I am thrilled to welcome Sarah Baughman to the MG Book Village for the cover reveal of her debut novel, THE LIGHT IN THE LAKE.  Many thanks to Sarah for letting us host the reveal and for taking the time to answer a few questions about her novel.

~ Corrina

Corrina: Hi Sarah – welcome to the MGBookVillage! Before we share your cover, can you tell us a bit about The Light in the Lake?

Sarah: I’m thrilled that you’re hosting my cover reveal! Thanks so much. The Light in the Lake follows the journey of Addie, a 12-year-old girl who lost her twin brother when he drowned in a lake near their rural Vermont home. Addie has recently been accepted for a summer position studying water pollution, but she finds her scientific view of the world challenged by a notebook her brother left behind, filled with clues about a magical creature living in Maple Lake. The book is close to my heart, as the setting is strongly inspired by where I used to live in Vermont; I actually got the idea for the story while walking in the woods behind our old house.

Corrina: I’ve always been fascinated by the tension between a scientific view of the world and a magical view of the world.  Do you see them as compatible?

Sarah: This is a great question, and I actually do see them as compatible even though they might seem contradictory! One of my best friends in college was a chemistry major, and I have a distinct memory of walking back from cross-country practice with her on a foggy afternoon. I made some poetic comment about the fog looking otherworldly, and she said, “that’s funny; I was thinking about condensation.” I believe and find value in both perspectives. That said, I’ve always sensed magic in nature, and still do; so although I’m deeply committed to the science of conservation and believe we’re all in debt to scientists who continue to discover new information about how best to protect our environment, I also feel that noticing those touches of magic creates a kind of emotional connection to nature that’s very important.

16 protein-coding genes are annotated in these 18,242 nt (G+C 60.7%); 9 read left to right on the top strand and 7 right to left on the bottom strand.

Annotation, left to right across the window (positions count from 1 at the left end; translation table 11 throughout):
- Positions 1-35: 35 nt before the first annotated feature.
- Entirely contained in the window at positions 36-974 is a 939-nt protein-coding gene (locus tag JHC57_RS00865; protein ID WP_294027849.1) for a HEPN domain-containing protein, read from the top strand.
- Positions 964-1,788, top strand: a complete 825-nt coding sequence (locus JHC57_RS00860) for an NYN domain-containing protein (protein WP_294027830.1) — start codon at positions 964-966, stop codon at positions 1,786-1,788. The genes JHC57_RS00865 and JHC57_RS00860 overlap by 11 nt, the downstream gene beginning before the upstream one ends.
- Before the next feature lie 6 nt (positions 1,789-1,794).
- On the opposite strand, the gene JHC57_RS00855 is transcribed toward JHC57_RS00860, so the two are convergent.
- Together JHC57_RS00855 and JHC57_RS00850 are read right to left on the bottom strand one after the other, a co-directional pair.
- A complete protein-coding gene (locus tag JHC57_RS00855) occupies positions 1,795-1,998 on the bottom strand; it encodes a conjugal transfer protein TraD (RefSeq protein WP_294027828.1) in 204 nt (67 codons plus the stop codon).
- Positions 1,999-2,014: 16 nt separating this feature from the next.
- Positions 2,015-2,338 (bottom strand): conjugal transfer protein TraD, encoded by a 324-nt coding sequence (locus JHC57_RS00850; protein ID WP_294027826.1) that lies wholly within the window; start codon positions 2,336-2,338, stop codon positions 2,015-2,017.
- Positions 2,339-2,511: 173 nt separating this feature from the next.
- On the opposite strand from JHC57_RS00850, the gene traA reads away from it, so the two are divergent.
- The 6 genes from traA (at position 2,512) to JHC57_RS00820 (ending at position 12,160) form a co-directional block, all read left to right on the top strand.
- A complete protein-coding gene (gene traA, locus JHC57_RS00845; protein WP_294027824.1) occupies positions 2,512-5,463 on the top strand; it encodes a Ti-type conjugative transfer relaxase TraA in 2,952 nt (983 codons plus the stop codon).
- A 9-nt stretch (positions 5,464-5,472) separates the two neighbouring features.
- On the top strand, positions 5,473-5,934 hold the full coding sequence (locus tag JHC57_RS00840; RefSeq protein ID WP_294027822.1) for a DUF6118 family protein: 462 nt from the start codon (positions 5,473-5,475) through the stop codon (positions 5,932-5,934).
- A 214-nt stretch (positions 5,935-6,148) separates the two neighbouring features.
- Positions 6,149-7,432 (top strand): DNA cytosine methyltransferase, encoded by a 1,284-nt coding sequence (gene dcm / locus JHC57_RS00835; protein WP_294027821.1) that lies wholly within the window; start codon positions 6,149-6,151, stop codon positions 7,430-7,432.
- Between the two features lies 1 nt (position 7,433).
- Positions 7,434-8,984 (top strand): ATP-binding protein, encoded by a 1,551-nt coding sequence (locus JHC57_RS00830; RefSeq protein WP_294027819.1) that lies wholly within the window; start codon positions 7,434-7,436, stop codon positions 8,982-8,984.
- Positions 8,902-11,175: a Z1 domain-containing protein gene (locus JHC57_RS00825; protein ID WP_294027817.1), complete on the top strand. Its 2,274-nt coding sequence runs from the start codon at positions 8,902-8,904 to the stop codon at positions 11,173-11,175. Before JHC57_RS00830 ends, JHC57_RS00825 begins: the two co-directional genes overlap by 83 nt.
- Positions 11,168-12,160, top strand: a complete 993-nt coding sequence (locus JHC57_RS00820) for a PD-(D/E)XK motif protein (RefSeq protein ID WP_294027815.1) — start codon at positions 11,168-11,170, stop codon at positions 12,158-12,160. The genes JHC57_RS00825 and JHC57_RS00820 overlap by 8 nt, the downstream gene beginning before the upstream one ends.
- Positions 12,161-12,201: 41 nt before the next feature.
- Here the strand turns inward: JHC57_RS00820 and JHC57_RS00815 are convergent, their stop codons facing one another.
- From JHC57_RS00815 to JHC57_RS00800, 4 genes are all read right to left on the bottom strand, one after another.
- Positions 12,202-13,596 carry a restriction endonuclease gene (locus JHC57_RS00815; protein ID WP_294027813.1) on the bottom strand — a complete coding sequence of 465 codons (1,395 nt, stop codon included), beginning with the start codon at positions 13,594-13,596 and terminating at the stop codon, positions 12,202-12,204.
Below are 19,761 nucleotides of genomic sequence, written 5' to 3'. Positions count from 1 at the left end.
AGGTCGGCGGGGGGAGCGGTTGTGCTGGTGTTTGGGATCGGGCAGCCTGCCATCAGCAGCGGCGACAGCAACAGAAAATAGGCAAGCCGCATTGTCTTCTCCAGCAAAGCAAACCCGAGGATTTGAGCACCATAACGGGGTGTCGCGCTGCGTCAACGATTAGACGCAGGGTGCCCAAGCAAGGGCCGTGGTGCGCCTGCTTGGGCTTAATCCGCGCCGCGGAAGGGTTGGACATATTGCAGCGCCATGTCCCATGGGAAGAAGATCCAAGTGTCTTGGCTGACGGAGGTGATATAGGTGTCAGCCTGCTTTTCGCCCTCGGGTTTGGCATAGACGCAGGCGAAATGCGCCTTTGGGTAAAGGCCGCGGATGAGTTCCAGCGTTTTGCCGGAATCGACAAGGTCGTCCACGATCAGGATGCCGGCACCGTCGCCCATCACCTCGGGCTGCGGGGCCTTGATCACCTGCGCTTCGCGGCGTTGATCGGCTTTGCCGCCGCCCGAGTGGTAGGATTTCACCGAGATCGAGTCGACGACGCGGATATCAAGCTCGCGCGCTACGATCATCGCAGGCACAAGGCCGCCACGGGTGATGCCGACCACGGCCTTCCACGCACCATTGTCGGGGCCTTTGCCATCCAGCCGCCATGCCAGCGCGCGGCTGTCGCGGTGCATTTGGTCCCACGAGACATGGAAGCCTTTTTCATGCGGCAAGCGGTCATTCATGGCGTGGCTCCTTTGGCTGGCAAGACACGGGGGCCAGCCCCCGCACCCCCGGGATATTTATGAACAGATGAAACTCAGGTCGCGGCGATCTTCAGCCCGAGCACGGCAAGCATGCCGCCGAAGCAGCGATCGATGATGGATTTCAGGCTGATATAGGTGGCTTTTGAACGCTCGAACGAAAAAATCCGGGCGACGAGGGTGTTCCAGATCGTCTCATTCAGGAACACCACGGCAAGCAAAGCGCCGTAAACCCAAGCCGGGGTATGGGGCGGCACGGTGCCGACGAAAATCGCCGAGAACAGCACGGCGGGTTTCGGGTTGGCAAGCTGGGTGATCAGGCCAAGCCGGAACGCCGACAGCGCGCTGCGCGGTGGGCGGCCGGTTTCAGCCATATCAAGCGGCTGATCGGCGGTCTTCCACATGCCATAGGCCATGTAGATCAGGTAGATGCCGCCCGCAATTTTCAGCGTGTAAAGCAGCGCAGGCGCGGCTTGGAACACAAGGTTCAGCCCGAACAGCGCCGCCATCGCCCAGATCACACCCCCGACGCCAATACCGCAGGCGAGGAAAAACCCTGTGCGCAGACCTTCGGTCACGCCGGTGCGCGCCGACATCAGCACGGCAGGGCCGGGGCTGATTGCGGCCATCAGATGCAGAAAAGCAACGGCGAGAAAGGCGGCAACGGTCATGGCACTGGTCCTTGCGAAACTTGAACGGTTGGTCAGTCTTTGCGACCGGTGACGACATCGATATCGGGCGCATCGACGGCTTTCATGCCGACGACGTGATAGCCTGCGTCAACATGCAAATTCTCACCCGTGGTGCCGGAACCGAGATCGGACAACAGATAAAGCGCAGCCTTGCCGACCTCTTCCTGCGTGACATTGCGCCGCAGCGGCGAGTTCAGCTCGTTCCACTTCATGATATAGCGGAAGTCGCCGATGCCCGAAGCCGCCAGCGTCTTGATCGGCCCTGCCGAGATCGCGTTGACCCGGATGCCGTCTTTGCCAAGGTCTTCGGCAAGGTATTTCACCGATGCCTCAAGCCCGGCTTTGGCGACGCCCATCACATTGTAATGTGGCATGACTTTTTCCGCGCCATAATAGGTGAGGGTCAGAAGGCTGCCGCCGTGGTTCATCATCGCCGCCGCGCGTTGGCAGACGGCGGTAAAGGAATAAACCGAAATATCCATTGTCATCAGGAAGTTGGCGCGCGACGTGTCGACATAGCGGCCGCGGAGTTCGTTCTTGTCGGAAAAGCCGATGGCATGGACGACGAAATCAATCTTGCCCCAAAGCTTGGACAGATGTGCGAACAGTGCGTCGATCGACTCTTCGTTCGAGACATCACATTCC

Corrina: Let’s take a look at the cover!

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Corrina: That is gorgeous! Who is the artist that designed your cover?  And what did you think when you saw the final version?

Sarah: I’m so grateful to the people who created this cover: illustrator Ji-Hyuk Kim and designer Karina Granda. The final version absolutely took my breath away! I was amazed by how beautifully all the elements we’d discussed came together. The colors and light really capture the beauty of the setting, along with Addie’s sense of wonder.

Corrina: Sarah – thank you for letting us take a peek at the cover of The Light in the Lake! When can readers get it, and where is a good place to preorder?

Sarah: The book is scheduled for release on September 3, 2019! In the meantime, you can pre-order it on Amazon, IndieBound, or Barnes & Noble. You can also add it on Goodreads and stay posted for more retailers on the Little, Brown site. Thanks again for hosting this reveal, and for doing such a wonderful job of supporting and promoting middle grade books!

Corrina: Thank you!

srbaughman_authorphotocolorSarah R. Baughman grew up in Michigan, then taught middle and high school English on four continents. After living in rural northeastern Vermont for six years, she recently moved back to Michigan with her husband and two children. She now works as an educational consultant and author, and spends as much time as possible in the woods and water.

You can find Sarah on Twitter at @sarahrbaughman  , Instagram at @sarahrbaughman, or on her website www.sarahrbaughman.com

 

COVER REVEAL: DIARY OF AN ICE PRINCESS, by Christina Soontornvat

COVER_REVEAL